Translator’s Note: “The Blade of Grass from Ponar” by Abraham Sutzkever
Between 1941 and 1944, the SS, along with local Lithuanian collaborators, shot roughly seventy thousand to one hundred thousand people, the vast majority of whom were Jews, in large pits at Ponar, the Yiddish name for a suburb roughly six miles outside of Vilna (known today as Vilnius). Most of Vilna’s Jewish population was murdered at Ponar, including Abraham Sutzkever’s own mother.
This quiet suburb, full of forests, had once been a cherished vacation spot, easily accessible to Vilna’s residents, where many of Vilna’s Jews had played as children. Abraham Sutzkever, a lover of nature, who had lived in Vilna from the age of nine and considered the city his hometown, would have felt no differently about Ponar prior to WWII.
Incidentally, another place name proved to be the most difficult part of “The Blade of Grass from Ponar” to translate. The Yiddish word for Lithuania, Lite, corresponds not to the modern state of Lithuania, but roughly to the territory that comprised the medieval Grand Duchy of Lithuania. The Vilna Sutzkever grew up in was both legally part of Poland and culturally a Polish and Jewish city. It was still known as Di Yerushalayim d’Lite — the Jerusalem of Lithuania — a title it had earned due to the richness of its Jewish religious and cultural life.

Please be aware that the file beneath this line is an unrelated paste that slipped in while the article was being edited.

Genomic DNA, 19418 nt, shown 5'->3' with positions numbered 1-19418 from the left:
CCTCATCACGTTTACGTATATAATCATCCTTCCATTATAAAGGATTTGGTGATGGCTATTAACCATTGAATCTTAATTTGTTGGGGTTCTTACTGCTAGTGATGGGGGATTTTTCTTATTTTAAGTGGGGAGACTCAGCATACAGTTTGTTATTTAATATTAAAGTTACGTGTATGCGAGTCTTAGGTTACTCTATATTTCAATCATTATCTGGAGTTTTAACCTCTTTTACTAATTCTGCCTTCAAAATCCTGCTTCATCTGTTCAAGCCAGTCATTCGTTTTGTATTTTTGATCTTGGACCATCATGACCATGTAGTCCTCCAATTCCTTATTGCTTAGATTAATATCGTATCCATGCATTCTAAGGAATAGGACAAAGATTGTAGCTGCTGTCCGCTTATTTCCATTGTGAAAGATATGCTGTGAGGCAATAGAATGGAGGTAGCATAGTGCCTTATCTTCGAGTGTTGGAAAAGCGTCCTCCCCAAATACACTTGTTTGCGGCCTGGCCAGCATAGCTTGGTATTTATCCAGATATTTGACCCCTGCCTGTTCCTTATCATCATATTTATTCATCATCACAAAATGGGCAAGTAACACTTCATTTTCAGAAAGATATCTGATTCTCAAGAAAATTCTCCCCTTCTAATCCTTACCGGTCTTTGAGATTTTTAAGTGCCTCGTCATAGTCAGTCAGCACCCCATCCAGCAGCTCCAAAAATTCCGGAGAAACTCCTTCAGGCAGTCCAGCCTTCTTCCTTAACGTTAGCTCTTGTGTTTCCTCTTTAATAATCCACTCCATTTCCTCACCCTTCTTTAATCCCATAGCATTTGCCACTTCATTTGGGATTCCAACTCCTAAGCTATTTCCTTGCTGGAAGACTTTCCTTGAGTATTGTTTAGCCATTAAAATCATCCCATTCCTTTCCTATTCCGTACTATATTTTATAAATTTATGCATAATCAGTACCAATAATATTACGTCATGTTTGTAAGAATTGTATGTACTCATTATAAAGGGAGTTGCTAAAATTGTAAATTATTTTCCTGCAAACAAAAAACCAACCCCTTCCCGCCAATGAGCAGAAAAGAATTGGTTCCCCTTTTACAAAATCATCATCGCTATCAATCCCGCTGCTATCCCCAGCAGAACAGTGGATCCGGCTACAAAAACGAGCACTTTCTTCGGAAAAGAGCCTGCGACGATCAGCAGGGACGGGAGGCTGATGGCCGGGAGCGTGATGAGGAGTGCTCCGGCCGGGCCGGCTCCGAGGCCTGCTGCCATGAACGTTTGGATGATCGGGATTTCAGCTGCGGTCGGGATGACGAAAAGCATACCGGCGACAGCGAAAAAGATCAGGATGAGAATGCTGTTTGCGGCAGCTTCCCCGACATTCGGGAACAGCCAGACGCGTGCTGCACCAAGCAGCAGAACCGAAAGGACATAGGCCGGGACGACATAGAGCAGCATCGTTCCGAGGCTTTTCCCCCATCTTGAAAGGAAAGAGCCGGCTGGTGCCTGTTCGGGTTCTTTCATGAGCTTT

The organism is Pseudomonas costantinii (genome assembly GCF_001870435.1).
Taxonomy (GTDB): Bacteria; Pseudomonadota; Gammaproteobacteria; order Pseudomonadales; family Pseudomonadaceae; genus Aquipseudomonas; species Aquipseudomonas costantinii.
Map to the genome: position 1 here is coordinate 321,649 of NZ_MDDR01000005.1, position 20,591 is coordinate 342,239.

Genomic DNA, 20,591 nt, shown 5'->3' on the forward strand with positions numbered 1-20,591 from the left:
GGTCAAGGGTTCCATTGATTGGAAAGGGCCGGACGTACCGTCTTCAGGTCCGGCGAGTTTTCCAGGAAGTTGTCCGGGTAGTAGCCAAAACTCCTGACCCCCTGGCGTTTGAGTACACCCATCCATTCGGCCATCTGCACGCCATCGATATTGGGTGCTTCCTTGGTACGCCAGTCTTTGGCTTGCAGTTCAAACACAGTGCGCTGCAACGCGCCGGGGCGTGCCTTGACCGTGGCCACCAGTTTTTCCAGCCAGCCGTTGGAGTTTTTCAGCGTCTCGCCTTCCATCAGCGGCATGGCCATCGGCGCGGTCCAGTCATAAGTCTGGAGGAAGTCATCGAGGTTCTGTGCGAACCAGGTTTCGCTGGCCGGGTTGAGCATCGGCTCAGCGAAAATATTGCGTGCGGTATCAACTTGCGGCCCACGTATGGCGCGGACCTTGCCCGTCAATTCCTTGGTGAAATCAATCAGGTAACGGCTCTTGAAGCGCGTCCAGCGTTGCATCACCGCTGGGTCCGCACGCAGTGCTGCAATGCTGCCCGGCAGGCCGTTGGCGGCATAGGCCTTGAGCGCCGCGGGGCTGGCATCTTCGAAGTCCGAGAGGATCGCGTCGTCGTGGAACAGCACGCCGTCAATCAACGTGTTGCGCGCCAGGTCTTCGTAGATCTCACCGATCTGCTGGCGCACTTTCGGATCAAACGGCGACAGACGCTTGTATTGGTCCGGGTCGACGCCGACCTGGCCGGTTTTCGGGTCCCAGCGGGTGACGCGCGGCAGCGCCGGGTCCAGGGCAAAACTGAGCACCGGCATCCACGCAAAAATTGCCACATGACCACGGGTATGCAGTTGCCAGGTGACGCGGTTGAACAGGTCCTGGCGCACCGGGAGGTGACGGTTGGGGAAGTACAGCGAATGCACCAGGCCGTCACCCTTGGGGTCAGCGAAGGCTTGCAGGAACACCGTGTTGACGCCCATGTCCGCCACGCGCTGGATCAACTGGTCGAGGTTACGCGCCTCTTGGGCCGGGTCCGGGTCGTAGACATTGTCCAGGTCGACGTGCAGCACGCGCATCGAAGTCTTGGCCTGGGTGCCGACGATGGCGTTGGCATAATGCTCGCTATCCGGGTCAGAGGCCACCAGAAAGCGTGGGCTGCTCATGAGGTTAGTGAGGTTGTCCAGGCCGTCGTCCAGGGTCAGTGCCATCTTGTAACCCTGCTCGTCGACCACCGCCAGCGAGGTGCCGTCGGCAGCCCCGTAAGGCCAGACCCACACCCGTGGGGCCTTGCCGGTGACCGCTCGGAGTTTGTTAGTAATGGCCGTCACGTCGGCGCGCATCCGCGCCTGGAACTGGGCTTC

In early drafts of this translation, I considered other ways to translate Lite that might better represent its Yiddish meaning, but everything I tried seemed to slow the poem down, whereas the alliteration created by letter and Lithuania gave the first line an essential momentum. In truth, the word Lite has long been an imperfect term — its precise borders can be debated — and Sutzkever very well knew, when he wrote this poem in Israel in 1981, that Vilna was now the capital of the Lithuanian SSR.
Sutzkever once related that, during his time as a partisan, he had managed to cross a minefield by thinking of a melody and treading according to its rhythm. Had I been able to ask his opinion on translating Lite, I’m certain he would have told me to trust my ear.
Maia Evrona’s poems, translations, and excerpts from her memoir on growing up with a chronic illness have appeared in Prairie Schooner, Harpur Palate, Pakn Treger, Ploughshares, and other places.